ALAMO — Though now in their very early 60s, Rick and Suzanne Cordes have no plans to ease their grueling training sessions of 5K runs followed by steep uphill bicycle rides.
After all, their high-octane lifestyle was rewarded again when they recently nabbed the 2021 USA Duathlon National Championships in Tuscaloosa, Alabama.
“We’ll go out to a nice dinner (after a competition) and have a few glasses of wine, or we’ll have a donut,” Rick Cordes said in an interview. Then it’s back to work.
The lifelong Bay Area residents have been competitively cycling for years, winning multiple times. At last month’s national duathlon (bicycling and running), 61-year-old Suzanne placed first in two races and 60-year-old Rick notched a pair of second-place finishes in their respective 60-65 age gender groups.
They will now compete as part of Team USA at a global event in Australia next year and would have headed to the Netherlands in the coming months had the coronavirus pandemic not forced that event’s cancellation.
For some, the stay-home health orders were an excuse to scale back exercise routines, but the couple kept up their regimen throughout the year, avoiding treats and regularly cycling to the top of Mount Diablo, near their home in Alamo.
“There’s no way I could stay in and not go out, knowing the benefits of sunshine and staying active,” Suzanne said in an interview.
The couple trains rigorously in the weeks leading up to major competitions. Suzanne, an exercise physiologist who once taught physical education at Diablo Valley College, creates 10- or 12-week training programs to optimize their performance — the high-intensity sessions can last up to nearly four hours.
“We do some intense running workouts on some days, bike workouts on other days,” said Rick, who works full-time in commercial real estate. “Once a week, we do what they call a brick workout: You run, then transition to bike, do an intense bike workout, get off the bike and then do an intense running workout.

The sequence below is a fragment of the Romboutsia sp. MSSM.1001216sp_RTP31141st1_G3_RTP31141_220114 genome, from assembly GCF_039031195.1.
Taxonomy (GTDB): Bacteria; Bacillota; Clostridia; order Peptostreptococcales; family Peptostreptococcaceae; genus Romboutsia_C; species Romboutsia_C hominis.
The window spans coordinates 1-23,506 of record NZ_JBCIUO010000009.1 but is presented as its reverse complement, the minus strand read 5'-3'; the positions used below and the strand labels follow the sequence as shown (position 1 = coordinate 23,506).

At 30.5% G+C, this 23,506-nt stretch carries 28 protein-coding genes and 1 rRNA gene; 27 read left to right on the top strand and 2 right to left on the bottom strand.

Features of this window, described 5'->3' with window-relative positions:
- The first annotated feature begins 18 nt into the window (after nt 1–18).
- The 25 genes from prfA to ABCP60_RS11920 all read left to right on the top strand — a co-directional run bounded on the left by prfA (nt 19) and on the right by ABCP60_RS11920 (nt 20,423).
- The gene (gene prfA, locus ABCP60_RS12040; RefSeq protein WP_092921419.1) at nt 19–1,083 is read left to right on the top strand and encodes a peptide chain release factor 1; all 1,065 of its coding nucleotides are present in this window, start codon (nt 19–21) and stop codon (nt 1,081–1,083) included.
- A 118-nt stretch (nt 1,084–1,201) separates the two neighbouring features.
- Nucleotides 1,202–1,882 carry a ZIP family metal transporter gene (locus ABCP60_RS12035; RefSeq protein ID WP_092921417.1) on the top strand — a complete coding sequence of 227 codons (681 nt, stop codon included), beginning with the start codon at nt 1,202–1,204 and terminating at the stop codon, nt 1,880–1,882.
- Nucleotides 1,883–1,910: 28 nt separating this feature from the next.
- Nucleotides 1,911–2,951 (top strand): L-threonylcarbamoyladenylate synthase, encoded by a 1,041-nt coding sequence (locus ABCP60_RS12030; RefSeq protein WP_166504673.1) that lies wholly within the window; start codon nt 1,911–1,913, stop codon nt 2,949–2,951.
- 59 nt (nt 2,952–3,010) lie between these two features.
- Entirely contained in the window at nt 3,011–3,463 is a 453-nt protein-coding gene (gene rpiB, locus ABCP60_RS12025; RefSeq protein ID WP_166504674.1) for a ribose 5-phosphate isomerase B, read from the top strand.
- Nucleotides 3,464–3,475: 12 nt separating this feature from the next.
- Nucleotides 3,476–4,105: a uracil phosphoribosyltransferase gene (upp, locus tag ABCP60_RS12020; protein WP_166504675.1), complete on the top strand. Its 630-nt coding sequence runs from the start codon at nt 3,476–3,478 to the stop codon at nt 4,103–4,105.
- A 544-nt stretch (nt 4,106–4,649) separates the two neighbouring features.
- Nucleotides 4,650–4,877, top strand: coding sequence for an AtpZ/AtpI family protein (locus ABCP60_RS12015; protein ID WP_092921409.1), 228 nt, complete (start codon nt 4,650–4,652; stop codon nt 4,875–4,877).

“I have a built-in coach, which is a blessing,” he added, laughing.
Their diet is just as rigid: They avoid inflammatory fried foods, sugar and alcohol and stick entirely to organic fruits and vegetables, with some lean protein. They eat only simple carbs like brown rice.
The night before the duathlon began, they wolfed down some Alaskan salmon for the Omega-3 fatty acids, which reduce swelling and soreness.
Rick also stays away from red meat, but Suzanne says she occasionally needs the iron — one of her indulgences after the national championships was a filet steak.
“My teammates, who are all plant-based, would hate hearing that,” she said. Iron-rich foods like raisins, pumpkin seeds and molasses (eaten with oatmeal) help boost her energy levels between training sessions.
Although their parents were friends and they both attended Campolindo High School in Moraga at the same time, Suzanne and Rick didn’t truly get to know each other until after their college years, in a random encounter at the 1987 Devil Mountain Run in Danville.
It was a setting that befits their relationship: Suzanne, already a serious athlete at events around the country, trained with Rick and he soon began participating in competitions as well.
Wary of cycling on roads after a traffic accident, Suzanne now trains on an indoor electric bicycle system at their training facility in San Ramon. Rick trains there too, but still regularly cycles the 11-mile route up to the summit of Mount Diablo.
Friends and teammates also use the CompuTrainer indoor bicycles, which are hooked up to a movie screen displaying an outdoor route. The couple “race” the other cyclists, a way to train while avoiding traffic.
They run outside, though, and still take part in running events in the Bay Area.
Suzanne is a a private athletic coach who often works with seniors looking to make a lifestyle change.
Making a lifestyle change is doable at any age, Suzanne says, as long as one has a set goal in mind.
“It needs to be their own reason, and it can’t be someone else’s idea,” she said.
The couple was well-prepared for last month’s national championships, but because of the pandemic the duathlon was timed individually for each participant, meaning they could not see their fellow competitors.
It was an adjustment for Suzanne to not be competing with others around her, but Rick was there at the point in the competition where running turns to cycling to tell her how much of a lead she had — in one race it was nine minutes, in another two or three. That is the kind of collaboration the two have built as they have cheered each other on throughout the years.
When the races ended they ate a couple of donuts to celebrate.
“On the first bite, I thought, ‘Oh this is great,’ ” Suzanne recalled. “But then I could realize I could actually taste the saturated fat, and so after five or six bites, I was good.”